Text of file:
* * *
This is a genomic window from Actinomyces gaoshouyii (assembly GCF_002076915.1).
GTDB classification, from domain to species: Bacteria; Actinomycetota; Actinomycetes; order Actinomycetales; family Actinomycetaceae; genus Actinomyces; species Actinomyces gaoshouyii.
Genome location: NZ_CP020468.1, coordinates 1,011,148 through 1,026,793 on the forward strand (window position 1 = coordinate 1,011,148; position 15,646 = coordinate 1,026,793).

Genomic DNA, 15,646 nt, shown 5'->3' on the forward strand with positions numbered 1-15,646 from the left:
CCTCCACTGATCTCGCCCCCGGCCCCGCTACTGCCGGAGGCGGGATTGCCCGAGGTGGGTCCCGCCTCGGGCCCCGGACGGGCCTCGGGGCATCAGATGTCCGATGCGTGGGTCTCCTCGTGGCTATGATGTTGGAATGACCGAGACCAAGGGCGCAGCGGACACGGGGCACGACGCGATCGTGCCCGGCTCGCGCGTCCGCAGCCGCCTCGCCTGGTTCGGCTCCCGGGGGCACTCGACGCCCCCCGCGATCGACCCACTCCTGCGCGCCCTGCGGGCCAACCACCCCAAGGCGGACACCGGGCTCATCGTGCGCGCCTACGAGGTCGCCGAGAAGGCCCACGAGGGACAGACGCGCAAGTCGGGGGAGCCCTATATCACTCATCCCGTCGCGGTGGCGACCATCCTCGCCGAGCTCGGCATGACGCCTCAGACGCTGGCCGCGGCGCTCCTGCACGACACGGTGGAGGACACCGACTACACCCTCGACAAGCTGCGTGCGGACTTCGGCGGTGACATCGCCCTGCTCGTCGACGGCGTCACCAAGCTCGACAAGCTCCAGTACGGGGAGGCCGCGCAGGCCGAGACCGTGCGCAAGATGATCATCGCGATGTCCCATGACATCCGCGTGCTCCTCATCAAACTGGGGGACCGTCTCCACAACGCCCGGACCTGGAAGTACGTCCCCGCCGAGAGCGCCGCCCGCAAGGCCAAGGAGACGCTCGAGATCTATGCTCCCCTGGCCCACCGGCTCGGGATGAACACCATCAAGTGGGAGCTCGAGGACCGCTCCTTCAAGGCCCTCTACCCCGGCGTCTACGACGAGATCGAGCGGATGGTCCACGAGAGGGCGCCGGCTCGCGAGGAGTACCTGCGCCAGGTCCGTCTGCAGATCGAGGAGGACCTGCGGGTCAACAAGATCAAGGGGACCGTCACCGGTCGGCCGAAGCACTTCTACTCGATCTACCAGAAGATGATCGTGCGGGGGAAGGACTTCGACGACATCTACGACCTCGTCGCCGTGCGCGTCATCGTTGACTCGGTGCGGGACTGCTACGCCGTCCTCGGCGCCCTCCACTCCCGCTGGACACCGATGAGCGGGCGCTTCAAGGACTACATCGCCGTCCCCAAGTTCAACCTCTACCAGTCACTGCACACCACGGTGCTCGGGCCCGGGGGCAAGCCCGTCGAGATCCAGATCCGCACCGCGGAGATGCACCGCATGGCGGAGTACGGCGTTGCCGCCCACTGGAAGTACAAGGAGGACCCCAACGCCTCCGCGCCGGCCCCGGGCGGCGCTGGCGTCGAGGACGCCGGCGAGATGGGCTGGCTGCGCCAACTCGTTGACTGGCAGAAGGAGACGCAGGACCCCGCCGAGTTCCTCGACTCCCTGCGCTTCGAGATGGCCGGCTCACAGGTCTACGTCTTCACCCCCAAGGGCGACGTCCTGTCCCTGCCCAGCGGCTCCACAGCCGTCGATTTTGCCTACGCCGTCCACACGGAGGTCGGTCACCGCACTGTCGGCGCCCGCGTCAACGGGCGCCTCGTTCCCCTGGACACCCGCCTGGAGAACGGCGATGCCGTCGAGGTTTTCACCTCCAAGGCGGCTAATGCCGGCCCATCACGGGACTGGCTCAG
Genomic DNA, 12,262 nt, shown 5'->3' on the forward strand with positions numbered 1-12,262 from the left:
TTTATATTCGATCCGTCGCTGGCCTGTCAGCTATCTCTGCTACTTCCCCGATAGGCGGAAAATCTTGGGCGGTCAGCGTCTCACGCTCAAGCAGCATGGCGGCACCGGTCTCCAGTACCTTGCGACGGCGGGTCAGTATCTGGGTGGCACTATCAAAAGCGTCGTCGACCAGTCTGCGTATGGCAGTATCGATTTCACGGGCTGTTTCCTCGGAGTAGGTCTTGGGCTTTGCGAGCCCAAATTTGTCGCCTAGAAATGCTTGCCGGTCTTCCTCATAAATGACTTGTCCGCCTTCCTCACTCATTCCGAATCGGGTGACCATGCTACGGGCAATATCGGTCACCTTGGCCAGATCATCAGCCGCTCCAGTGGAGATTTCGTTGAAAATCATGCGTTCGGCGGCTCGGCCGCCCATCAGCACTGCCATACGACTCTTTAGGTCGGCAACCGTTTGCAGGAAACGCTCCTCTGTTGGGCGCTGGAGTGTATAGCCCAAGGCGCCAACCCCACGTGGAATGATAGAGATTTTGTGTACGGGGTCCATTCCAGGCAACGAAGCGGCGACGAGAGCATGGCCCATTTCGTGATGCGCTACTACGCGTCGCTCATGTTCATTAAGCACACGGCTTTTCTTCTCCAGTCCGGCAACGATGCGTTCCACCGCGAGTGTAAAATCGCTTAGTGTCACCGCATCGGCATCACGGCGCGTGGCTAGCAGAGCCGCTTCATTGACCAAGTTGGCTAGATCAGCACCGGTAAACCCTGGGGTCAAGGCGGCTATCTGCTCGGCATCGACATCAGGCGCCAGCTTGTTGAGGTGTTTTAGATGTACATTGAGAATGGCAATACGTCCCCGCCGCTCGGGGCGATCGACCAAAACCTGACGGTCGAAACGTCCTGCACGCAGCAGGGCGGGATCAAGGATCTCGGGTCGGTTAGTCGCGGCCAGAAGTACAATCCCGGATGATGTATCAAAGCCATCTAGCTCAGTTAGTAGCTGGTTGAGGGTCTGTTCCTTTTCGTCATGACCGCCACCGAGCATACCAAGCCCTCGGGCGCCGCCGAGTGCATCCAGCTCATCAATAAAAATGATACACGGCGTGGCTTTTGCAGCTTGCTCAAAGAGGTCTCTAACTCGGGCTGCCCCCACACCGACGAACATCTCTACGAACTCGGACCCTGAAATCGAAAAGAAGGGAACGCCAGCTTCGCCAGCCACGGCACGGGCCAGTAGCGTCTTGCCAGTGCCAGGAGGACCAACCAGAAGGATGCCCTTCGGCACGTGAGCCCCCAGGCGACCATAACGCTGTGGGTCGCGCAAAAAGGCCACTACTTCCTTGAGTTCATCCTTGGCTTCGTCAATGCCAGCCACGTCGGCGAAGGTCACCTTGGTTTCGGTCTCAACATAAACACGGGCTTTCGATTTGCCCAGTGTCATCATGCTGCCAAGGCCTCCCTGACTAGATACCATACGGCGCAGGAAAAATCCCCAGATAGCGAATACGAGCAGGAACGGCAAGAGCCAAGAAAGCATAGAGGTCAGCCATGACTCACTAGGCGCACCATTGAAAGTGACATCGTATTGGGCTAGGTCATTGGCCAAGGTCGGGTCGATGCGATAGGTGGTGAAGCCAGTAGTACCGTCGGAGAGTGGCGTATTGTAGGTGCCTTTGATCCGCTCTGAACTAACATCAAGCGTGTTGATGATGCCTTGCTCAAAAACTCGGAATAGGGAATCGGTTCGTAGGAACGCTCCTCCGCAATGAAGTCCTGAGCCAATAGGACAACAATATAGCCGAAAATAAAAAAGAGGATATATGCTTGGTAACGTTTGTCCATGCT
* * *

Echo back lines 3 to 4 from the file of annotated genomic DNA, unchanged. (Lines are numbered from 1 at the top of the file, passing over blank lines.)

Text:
Genome location: NZ_CP020468.1, coordinates 1,011,148 through 1,026,793 on the forward strand (window position 1 = coordinate 1,011,148; position 15,646 = coordinate 1,026,793).

Genomic DNA, 15,646 nt, shown 5'->3' on the forward strand with positions numbered 1-15,646 from the left: